I said, “You’re right, Bridget.  I can’t make you eat.  But if you don’t eat enough to give your brain and the rest of your body what it needs every day, several times a day while you are here, things will keep going downhill, and I have taken an oath, called the Hippocratic Oath. Part of that is to not just stand by and watch something terrible happen that can be prevented.  So, what I’m going to do is to go get the supplies and bring a cup of this liquid nutrition — vanilla flavoured because that is the one that is the most popular — in a large cup.  But I will also bring some ice in a small cup, and if you would like me to add that to the large cup to make it colder, I can do that.  I’ll also bring a straw so you can choose to drink it or sip it up in the straw.  Again, lots of options, just not the option of not taking it.”

The difference between “can” and “may”

Seeing the challenge, Bridget asked, “And what if I don’t drink it, or can’t drink it?”  To which I said, “Let’s just see if you might be able to surprise yourself and do something that you think you can’t.  With other patients, I’ve noticed that there is a big difference between “can” and “may”.  My sister was a teacher and when a student raised a hand for permission to go to the bathroom asking, “Can I go to the bathroom?”, she would sometimes reply, “I don’t know, can you?”  If that triggered a strange look from the student, my sister would point out the grammatical difference between can I? (am I able to) and may I? (do I have permission to).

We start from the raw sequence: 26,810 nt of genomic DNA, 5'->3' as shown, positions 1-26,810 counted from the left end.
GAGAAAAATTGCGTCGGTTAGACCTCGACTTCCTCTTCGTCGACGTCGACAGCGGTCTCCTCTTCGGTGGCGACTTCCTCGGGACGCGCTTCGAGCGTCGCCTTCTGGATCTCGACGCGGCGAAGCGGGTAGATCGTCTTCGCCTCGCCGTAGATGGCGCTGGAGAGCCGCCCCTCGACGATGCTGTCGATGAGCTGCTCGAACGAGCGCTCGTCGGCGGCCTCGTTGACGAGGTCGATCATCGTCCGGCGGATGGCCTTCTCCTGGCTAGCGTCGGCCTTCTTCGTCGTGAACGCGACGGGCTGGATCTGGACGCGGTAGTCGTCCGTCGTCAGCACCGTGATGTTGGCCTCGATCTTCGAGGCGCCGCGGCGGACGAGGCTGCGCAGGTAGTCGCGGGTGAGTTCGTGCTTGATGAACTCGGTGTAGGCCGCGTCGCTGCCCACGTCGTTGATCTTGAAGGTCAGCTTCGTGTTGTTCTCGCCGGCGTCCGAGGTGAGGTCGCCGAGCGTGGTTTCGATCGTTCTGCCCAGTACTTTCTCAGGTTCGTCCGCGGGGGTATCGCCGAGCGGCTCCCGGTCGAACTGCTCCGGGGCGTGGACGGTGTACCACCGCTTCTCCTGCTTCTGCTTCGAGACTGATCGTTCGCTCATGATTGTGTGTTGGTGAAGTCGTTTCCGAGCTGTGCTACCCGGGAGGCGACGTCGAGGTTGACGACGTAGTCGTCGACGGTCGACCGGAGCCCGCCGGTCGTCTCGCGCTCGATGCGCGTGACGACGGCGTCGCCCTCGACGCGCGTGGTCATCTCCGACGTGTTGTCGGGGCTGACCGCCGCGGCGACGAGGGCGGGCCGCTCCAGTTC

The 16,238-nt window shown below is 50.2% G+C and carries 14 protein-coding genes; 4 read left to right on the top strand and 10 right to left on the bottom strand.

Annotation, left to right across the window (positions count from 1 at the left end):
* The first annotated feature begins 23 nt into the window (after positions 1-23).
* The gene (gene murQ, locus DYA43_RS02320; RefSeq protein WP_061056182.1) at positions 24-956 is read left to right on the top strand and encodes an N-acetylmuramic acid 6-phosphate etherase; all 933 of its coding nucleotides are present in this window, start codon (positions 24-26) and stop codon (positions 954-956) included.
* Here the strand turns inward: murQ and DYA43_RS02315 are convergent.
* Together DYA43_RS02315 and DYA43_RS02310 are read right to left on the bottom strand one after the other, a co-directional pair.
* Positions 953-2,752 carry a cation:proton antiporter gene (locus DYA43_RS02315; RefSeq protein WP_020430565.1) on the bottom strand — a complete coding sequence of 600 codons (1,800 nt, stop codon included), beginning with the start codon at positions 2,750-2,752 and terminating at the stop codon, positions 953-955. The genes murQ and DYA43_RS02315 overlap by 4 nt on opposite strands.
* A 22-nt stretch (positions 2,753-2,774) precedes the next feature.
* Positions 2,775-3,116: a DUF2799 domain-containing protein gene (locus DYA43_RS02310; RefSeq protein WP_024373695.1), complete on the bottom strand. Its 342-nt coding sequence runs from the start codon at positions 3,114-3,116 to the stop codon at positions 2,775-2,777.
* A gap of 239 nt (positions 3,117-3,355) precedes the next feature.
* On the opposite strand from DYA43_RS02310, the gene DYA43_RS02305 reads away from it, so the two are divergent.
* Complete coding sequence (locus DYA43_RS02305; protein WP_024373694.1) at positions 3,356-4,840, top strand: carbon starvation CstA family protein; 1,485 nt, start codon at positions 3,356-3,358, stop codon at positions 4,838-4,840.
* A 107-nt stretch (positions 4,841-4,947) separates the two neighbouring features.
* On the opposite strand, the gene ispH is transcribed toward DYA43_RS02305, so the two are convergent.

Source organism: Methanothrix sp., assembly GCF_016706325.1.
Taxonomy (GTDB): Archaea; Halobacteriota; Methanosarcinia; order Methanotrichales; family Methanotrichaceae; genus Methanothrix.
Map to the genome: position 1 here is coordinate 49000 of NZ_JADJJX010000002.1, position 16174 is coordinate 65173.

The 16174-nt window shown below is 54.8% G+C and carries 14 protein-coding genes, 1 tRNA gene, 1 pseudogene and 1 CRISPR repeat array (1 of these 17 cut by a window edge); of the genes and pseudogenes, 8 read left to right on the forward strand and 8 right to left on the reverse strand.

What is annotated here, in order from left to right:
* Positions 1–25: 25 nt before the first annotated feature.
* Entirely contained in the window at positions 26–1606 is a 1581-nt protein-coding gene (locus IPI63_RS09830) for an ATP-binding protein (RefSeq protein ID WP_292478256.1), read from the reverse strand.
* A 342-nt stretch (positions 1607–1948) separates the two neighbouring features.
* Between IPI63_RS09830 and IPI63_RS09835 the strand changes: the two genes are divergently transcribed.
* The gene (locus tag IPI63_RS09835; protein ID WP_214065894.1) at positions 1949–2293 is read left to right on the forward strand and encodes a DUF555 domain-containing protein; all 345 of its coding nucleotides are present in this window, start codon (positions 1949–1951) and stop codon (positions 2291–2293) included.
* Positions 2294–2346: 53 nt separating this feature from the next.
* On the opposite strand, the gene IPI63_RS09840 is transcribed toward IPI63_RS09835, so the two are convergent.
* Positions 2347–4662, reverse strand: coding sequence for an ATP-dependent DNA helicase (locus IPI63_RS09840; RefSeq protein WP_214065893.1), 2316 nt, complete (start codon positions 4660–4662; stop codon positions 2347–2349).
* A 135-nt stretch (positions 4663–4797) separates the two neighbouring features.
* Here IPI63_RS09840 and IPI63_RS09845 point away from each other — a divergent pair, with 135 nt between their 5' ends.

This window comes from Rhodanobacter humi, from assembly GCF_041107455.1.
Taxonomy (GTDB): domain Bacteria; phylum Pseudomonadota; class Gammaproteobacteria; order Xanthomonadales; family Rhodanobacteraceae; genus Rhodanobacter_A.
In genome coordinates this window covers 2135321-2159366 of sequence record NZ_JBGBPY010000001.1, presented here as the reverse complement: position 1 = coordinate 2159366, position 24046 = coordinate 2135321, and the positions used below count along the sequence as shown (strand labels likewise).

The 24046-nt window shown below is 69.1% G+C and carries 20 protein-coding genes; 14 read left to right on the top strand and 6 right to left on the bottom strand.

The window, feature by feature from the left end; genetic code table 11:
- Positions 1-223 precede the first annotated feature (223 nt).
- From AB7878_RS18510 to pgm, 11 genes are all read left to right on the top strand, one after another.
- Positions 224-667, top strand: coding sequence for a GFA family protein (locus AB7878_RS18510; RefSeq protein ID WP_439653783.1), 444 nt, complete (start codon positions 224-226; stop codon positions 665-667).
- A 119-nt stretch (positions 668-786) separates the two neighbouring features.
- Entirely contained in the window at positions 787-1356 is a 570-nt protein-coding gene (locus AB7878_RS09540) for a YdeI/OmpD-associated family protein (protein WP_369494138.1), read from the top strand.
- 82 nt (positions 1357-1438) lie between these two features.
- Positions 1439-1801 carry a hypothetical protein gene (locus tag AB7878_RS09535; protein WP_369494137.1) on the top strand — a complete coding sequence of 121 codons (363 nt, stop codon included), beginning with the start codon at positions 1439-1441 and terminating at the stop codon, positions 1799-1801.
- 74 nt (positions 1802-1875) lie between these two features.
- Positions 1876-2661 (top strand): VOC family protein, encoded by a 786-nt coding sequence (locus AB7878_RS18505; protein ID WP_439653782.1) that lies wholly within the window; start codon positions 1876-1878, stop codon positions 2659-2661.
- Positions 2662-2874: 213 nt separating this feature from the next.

Sometimes when patients say, “I can’t” do something, it’s really that the patient CAN do it, is ABLE to do it, but won’t give herself or himself PERMISSION to do it.   Or to put it bluntly, it’s not that they can’t do it, it’s that they won’t do it!  It’s a statement related to control and power.  Some things that patients say they won’t do are  no big deal.  But sometimes when they say, I can’t or I won’t, what they’re talking about is too important to let it slide. Your health is something I have taken an oath to protect in any way that I can, and your parents have brought you here because they do not want to see you die. So, I’ll be back and sit with you. I’ll have something to drink with you, so it’s not like someone is just staring at you.”

I came back with an 18 ounce cup with eight ounces of cold Vanilla Ensure™ already poured into it, and an eight ounce cup of ice chips if Bridget wanted it colder.  I  also had a straw with the paper wrapper still around it. I had some juice in a cup for me to drink.  Of course, she drank nothing, staring me down as I tried to make conversation about her pets, her school, and so on.

Finally, I said, “Bridget, I understand that you don’t want to drink this, and will not drink it now.  So, my duty to you and your parents is to make sure that you get the nutrition that you need, don’t get any sicker and especially don’t die.  And the way I can do that is by placing a long, thin tube through whichever side of your nose you choose — it can go into the right or the left opening of your nose, then just push it down into your stomach.  At the back of your throat the tube will bend — it’s very flexible and soft — and then it ends up in your stomach. We will attach the end that comes out of your nose to a machine that very, very slowly pushes a small amount of the liquid nutrition down into your stomach. Once the tube is in place, you won’t feel anything going in.